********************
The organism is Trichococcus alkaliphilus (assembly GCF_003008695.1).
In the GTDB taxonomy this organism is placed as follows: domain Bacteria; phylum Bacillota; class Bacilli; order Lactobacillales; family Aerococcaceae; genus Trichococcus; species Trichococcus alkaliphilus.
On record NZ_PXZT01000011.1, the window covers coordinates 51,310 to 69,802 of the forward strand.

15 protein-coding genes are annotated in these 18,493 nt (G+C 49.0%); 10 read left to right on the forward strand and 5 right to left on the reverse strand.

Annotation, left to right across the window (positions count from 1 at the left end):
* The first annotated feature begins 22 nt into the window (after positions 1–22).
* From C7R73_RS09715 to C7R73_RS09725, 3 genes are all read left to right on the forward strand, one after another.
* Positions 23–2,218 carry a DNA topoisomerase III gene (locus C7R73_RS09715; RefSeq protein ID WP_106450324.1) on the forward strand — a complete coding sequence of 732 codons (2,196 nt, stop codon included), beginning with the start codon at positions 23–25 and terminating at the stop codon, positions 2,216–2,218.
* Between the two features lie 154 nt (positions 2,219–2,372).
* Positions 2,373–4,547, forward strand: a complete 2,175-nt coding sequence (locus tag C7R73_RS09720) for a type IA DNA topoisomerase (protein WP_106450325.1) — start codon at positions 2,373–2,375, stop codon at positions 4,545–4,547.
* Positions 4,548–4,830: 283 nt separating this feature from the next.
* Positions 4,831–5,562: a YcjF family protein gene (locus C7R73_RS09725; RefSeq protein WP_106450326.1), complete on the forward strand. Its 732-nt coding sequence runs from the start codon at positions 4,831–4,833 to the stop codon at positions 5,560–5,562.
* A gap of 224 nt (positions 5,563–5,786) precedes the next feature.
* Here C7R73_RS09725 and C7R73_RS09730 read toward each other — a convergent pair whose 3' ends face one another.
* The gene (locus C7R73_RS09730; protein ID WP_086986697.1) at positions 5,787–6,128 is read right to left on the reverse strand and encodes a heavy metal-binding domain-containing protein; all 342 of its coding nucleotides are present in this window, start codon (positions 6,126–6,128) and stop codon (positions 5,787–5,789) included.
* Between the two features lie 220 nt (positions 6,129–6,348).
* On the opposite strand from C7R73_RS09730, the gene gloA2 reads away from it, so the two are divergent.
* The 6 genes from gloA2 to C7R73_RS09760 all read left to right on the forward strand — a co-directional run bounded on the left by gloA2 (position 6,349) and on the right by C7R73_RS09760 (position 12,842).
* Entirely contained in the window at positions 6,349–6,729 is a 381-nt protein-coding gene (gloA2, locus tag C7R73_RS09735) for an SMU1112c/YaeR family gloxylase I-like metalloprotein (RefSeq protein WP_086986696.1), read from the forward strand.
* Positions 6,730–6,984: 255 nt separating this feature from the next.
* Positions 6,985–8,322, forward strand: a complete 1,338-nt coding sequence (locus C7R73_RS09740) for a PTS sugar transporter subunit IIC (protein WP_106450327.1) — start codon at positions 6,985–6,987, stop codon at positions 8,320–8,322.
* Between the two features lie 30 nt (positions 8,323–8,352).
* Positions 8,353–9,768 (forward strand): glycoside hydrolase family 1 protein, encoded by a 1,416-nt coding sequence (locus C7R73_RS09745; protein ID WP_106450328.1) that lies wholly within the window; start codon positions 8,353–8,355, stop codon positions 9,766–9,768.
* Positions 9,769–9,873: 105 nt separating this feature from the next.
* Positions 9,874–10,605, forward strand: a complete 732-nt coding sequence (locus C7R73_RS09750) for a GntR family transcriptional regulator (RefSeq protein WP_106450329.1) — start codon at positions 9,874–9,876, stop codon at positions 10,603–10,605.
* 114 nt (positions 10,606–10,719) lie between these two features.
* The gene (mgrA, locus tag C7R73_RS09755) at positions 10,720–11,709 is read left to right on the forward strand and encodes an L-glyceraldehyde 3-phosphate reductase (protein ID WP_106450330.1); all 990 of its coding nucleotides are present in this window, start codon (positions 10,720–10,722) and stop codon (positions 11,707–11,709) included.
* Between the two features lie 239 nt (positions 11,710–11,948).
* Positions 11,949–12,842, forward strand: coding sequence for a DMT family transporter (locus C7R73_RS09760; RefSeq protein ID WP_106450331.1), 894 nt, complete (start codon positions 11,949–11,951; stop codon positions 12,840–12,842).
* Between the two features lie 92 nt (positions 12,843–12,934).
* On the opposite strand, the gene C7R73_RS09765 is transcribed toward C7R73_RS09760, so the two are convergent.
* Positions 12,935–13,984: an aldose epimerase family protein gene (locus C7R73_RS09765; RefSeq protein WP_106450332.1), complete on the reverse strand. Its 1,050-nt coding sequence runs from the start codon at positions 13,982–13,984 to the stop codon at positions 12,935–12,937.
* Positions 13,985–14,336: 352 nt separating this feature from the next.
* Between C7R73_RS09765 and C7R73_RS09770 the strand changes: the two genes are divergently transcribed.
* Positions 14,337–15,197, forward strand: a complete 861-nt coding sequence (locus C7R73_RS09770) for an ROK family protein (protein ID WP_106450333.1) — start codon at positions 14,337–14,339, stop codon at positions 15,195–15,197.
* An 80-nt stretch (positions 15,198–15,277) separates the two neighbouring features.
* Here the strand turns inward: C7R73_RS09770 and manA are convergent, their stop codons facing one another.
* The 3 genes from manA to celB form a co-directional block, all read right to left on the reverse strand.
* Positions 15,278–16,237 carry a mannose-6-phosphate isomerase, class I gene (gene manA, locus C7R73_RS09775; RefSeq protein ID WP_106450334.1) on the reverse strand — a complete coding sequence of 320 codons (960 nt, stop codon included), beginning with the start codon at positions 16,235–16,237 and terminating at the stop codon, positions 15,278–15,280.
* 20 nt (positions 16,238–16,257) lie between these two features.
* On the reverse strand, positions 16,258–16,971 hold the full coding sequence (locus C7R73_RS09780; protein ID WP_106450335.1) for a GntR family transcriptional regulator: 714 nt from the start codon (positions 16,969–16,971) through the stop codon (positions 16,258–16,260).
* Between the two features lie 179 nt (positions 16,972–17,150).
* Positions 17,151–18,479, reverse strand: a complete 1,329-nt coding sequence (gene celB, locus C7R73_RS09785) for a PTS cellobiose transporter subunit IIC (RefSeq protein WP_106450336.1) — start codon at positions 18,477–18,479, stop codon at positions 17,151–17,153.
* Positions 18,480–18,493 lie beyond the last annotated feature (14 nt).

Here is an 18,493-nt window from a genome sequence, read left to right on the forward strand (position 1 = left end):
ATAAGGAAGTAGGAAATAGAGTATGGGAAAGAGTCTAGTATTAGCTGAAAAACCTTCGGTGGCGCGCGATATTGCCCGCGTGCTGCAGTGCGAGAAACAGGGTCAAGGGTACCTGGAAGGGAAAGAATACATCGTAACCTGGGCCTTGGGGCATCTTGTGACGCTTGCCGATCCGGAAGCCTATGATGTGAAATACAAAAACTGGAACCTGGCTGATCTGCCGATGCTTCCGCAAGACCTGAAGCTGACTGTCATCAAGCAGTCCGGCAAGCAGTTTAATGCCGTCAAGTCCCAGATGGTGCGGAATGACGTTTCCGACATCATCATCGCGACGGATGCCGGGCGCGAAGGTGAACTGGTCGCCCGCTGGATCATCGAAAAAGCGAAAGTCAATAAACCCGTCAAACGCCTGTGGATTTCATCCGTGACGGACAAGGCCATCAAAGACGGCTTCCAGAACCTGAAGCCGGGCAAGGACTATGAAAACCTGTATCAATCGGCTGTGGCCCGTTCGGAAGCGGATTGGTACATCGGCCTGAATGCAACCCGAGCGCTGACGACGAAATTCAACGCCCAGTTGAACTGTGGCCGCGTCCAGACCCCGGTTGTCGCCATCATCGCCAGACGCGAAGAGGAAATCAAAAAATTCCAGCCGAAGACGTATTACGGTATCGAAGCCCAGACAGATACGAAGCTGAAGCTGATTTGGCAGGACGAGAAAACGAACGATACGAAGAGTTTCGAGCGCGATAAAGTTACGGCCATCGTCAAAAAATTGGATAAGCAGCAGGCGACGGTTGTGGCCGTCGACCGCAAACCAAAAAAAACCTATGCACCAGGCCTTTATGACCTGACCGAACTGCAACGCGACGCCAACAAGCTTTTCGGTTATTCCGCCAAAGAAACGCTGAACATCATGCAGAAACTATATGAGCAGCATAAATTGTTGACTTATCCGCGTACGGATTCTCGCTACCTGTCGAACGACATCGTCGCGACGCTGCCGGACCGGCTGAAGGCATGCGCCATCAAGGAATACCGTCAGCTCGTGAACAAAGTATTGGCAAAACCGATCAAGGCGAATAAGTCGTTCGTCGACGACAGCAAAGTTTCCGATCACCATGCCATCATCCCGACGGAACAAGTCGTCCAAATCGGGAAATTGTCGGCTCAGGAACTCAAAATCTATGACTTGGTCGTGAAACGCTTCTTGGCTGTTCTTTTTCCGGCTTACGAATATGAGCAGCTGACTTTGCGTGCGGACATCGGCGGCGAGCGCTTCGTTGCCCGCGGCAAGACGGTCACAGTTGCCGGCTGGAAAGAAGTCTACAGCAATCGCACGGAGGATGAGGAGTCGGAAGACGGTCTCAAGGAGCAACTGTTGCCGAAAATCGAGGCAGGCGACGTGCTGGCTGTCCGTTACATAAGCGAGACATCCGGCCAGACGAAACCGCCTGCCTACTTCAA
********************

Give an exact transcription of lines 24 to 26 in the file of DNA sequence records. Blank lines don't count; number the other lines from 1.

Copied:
* Positions 9,769–9,873: 105 nt separating this feature from the next.
* Positions 9,874–10,605, forward strand: a complete 732-nt coding sequence (locus C7R73_RS09750) for a GntR family transcriptional regulator (RefSeq protein WP_106450329.1) — start codon at positions 9,874–9,876, stop codon at positions 10,603–10,605.
* 114 nt (positions 10,606–10,719) lie between these two features.